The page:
Elitsa Kapushev is a Bulgarian student at the University of Berlin. Visiting an Iranian summer school focused on the environment in August, she chose to present the work of the Rewilding Rhodopes team.
This summer I had the opportunity to participate in a very interesting project in Iran. The Summer School “Education for a Sustainable Environment” was the country’s first large-scale international gathering targeting students and young professionals with an interest in environmental studies. As part of the programme, we attended a conference on “Society and Environment” at the University of Tehran, where I had the opportunity to present examples from Bulgaria. I chose to focus on the work of the Rewilding Rhodopes Foundation.
But before delving further into the details of the conference, and the summer school as a whole, let me give you some background information about who I am, how I ended up participating in the Iranian programme, and why I chose to present the work of Rewilding Rhodopes. My name is Elitsa Kapusheva and I am currently finishing my bachelor’s degree in socio-cultural anthropology at the Free University of Berlin.
My primary interests are the fields of ecological anthropology and the anthropology of education. So, when I stumbled upon an open call for participants for a summer school entitled “Education for a Sustainable Environment”, I was obviously eager to apply. Despite doubts that I would be accepted, I received my confirmation letter in May, my visa in August and landed in Tehran on the last day of that month.
The whole idea of the summer school was brought to life by the student organisation called the Western Asian Development Institute (WADI) – this is basically a project organised by students in cooperation with Iranian state universities. The aim of the programme is to enhance international cooperation, increase knowledge of nature by exploring the desert, mountain, forest and aquatic ecosystems of Iran, raise awareness of environmental problems in the region, and strengthen the participation of young professionals in environmental decision-making. In total around 60 participants from different nationalities took part in the first edition of the summer school.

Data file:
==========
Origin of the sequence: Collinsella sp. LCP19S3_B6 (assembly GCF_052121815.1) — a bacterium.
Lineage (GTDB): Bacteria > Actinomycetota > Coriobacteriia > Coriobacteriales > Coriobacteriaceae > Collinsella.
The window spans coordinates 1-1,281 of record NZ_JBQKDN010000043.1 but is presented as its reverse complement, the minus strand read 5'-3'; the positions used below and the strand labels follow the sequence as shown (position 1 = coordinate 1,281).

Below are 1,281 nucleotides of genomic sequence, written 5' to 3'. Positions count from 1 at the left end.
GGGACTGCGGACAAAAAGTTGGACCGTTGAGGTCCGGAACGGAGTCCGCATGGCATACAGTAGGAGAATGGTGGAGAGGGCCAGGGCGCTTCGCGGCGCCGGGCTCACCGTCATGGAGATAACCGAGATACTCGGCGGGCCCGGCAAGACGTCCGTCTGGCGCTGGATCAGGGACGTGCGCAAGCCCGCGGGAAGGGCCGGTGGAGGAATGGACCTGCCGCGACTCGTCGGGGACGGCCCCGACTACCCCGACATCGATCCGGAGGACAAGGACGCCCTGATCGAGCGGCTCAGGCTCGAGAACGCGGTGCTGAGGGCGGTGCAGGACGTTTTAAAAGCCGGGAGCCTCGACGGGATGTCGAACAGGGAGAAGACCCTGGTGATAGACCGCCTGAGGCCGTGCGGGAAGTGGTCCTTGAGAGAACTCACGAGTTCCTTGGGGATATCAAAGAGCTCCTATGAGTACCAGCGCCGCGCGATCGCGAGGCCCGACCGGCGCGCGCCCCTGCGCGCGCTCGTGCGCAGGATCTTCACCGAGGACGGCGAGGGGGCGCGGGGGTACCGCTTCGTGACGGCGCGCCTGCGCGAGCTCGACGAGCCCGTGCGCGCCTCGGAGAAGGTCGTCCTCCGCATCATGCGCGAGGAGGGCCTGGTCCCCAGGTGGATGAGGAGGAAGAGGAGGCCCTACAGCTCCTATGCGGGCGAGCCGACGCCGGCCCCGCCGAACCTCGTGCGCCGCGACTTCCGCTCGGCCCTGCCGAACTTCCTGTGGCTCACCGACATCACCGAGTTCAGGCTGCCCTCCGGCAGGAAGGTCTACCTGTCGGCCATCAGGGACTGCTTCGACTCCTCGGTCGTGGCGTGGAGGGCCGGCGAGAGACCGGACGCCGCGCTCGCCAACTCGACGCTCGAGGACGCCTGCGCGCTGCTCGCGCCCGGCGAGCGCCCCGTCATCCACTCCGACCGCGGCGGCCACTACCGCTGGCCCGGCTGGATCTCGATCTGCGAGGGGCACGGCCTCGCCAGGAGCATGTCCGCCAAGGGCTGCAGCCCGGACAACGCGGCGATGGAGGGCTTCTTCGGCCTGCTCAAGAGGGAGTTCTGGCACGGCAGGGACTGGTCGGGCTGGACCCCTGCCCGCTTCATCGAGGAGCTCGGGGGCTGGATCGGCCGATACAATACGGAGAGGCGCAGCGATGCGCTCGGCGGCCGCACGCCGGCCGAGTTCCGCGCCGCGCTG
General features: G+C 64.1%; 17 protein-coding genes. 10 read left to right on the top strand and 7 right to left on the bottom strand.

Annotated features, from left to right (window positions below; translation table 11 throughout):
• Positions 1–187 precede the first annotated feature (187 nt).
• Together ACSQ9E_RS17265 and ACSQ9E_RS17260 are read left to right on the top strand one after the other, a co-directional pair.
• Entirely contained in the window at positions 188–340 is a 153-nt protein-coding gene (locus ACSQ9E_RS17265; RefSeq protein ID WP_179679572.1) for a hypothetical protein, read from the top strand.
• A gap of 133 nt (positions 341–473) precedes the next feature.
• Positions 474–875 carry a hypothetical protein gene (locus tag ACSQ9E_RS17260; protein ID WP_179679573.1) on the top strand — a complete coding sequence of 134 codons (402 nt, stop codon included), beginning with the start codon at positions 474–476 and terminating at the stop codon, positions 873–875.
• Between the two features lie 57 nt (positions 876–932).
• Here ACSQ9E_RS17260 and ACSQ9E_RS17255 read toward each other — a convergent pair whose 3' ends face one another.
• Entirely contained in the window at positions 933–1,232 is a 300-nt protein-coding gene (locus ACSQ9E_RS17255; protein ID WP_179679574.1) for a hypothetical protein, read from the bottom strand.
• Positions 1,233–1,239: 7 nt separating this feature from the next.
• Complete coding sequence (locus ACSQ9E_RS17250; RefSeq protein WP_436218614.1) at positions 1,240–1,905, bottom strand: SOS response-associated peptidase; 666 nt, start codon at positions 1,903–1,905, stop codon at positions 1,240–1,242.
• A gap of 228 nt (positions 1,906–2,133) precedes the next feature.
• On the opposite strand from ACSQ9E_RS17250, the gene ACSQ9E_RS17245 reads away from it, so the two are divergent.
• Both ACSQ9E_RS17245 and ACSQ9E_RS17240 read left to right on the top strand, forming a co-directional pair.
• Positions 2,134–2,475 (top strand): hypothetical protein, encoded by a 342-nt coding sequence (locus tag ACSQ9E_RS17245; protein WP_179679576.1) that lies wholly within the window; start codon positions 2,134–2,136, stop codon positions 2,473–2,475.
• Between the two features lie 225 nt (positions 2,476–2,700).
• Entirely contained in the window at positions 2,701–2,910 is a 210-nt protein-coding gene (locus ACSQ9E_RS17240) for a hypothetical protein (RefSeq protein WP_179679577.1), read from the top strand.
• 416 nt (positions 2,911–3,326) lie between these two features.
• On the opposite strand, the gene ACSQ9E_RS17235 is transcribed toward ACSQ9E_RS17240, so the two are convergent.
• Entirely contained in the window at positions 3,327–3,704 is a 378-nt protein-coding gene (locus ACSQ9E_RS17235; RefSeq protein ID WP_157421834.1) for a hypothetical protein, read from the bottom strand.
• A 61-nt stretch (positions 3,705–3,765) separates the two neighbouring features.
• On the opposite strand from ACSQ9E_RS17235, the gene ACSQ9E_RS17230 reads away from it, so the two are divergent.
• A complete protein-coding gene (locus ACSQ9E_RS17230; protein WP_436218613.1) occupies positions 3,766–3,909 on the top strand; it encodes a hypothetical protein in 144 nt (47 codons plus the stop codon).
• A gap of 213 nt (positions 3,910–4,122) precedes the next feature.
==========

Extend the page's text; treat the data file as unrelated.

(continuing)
Before arriving we were given a broad outline of the programme, which opened with a conference titled “Society and Environment”. This was organised by the University of Tehran, with delegates, students and faculty members invited to present their research topics and projects from their home countries.
When I received an invitation to give a small presentation, I knew I wanted to present a Bulgarian project. But I didn’t want to just pick any project. My aim was to tell a story about a cause, essential to both the environment and the community, while giving some insights into the essence of socio-environmental relations from an anthropological perspective.
It didn’t take me long to figure out which project I want to present. I’ve been following the work of the Rewilding Rhodopes team for quite some time, and am very excited about what they do. I consider the Rhodope Mountains to be one of my homes, and for me vultures are fascinating creatures. As a result, I have nothing but respect and appreciation for what the project has achieved so far.
This was the perfect opportunity for me to present a project with a visible impact and which I am personally excited about. I called my presentation “The long lasting legacy of sustainable actions“, implying that the resolution of certain environmental issues should not be perceived as an end, but merely the beginning of deep-rooted change.
I believe that the success of conservation projects depends on adopting an inclusive approach, where locals are involved in the process of nature restoration. Rewilding Europe’s work is a great example, demonstrating that the conservation and enhancement of wild nature can also benefit the socio-economic wellbeing of local stakeholders.
The topics of other presentations included climate change and action, waste management, climate justice and capacity building. In fact my talk was the only one on biodiversity management and nature conservation. A few participants and students from the University of Tehran were very interested, not solely in the work of Rewilding Rhodopes, but in the structure and work of Rewilding Europe as a pan-European initiative.
After the conference we visited Tehran one more time, and then we spent many hours on the road. We travelled around northern Iran, visiting the universities of Isfahan and Mashhad and attending some lectures and workshops. But my personal highlight was our stay in Golestan National Park, where we learned a lot about the wildlife in Iran from the park rangers working there.
All in all my trip to Iran was a very interesting and eye-opening experience. Even though it has been almost a month since I returned, I’m still preoccupied with the impressions I received. I’m glad that I had the chance to spread the word about the incredible work being carried out by the Rewilding Rhodopes team. And now I’m equally happy that I can perform the same role with Iran, whose people clearly care deeply about nature and the environment, and are eager to be part of the global nature conservation movement.